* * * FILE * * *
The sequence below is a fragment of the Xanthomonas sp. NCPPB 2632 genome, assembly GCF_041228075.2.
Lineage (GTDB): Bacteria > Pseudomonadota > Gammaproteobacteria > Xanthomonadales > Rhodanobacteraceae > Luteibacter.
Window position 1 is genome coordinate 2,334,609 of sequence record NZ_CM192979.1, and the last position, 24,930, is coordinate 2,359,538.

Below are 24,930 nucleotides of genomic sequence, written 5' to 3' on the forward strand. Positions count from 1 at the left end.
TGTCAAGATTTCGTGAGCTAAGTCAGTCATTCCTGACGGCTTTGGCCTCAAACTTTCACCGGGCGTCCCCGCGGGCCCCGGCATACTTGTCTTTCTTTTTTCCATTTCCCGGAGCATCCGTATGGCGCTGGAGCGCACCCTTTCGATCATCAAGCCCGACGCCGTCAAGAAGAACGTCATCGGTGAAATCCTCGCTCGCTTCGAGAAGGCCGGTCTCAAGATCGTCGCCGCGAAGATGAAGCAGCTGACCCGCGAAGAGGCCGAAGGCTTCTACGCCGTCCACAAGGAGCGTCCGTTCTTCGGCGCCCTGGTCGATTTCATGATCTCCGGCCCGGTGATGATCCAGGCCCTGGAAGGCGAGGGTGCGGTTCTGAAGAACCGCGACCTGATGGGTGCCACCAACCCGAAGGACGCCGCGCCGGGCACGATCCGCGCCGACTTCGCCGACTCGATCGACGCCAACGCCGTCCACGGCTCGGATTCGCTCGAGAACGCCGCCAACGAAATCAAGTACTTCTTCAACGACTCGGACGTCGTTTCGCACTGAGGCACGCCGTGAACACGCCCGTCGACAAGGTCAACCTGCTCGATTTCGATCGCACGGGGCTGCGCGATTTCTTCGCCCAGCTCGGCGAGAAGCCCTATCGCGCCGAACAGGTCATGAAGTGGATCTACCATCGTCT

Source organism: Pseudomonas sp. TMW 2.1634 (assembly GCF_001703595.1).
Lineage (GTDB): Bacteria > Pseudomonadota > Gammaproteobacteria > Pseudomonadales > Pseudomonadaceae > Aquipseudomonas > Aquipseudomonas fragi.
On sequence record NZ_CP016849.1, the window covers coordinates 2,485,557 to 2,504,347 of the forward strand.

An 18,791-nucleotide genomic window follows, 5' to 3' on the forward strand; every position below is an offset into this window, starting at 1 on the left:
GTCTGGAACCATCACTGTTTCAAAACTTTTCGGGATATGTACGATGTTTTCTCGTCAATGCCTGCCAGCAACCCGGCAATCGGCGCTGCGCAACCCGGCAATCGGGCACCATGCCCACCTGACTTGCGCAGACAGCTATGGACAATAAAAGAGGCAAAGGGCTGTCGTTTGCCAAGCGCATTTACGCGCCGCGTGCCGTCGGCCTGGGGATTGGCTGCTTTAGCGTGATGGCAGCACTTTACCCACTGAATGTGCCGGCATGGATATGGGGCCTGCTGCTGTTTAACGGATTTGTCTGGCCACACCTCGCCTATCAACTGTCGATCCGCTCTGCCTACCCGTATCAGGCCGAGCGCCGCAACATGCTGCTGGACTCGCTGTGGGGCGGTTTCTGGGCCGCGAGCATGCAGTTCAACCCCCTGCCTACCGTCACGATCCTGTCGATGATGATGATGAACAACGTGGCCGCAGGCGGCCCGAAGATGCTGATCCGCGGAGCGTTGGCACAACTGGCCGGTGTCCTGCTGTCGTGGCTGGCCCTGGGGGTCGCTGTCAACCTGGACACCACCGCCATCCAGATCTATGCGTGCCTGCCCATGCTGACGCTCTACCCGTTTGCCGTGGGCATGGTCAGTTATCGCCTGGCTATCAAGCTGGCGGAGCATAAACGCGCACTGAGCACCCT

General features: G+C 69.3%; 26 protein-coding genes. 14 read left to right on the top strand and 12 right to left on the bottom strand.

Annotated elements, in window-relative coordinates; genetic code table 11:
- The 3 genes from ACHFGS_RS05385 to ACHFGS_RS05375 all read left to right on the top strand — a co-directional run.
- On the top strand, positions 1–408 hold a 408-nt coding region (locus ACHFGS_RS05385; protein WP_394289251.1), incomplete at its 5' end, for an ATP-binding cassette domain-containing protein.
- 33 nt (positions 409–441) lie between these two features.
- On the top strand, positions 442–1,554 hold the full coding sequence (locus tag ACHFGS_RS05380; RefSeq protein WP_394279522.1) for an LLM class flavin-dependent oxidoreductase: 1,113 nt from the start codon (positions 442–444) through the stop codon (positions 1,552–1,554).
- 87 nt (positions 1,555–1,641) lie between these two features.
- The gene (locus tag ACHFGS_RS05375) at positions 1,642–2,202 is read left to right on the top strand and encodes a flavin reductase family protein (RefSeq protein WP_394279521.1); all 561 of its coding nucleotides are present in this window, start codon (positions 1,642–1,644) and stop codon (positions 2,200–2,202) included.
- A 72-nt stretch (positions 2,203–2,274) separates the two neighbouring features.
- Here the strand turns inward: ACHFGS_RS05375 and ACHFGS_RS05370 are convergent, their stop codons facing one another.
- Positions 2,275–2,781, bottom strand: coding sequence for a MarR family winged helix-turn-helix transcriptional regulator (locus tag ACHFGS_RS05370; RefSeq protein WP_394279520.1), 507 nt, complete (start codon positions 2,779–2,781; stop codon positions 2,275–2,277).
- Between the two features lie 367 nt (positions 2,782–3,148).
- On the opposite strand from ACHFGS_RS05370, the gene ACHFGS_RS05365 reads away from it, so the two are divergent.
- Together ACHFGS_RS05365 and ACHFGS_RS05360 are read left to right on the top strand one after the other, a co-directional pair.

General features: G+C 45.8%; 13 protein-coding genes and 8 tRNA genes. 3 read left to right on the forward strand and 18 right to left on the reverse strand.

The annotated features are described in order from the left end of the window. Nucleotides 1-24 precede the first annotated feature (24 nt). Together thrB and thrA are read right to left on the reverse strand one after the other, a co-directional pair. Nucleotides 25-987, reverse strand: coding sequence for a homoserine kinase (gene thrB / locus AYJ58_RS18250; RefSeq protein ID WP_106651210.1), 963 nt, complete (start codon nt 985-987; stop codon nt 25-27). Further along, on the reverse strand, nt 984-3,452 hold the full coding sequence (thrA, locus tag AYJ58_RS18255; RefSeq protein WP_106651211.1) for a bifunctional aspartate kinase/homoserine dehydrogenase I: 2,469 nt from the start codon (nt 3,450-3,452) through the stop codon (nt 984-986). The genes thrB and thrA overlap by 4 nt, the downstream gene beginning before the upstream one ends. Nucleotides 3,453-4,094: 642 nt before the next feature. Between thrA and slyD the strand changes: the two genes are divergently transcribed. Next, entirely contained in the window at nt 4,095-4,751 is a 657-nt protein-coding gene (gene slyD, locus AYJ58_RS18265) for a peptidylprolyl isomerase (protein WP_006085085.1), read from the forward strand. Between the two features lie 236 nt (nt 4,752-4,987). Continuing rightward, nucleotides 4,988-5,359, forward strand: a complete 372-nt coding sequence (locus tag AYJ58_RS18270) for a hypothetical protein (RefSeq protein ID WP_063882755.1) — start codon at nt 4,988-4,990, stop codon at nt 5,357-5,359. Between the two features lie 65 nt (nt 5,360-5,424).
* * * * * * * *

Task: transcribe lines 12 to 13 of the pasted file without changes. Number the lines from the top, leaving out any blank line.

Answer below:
Annotated elements, in window-relative coordinates; genetic code table 11:
- The 3 genes from ACHFGS_RS05385 to ACHFGS_RS05375 all read left to right on the top strand — a co-directional run.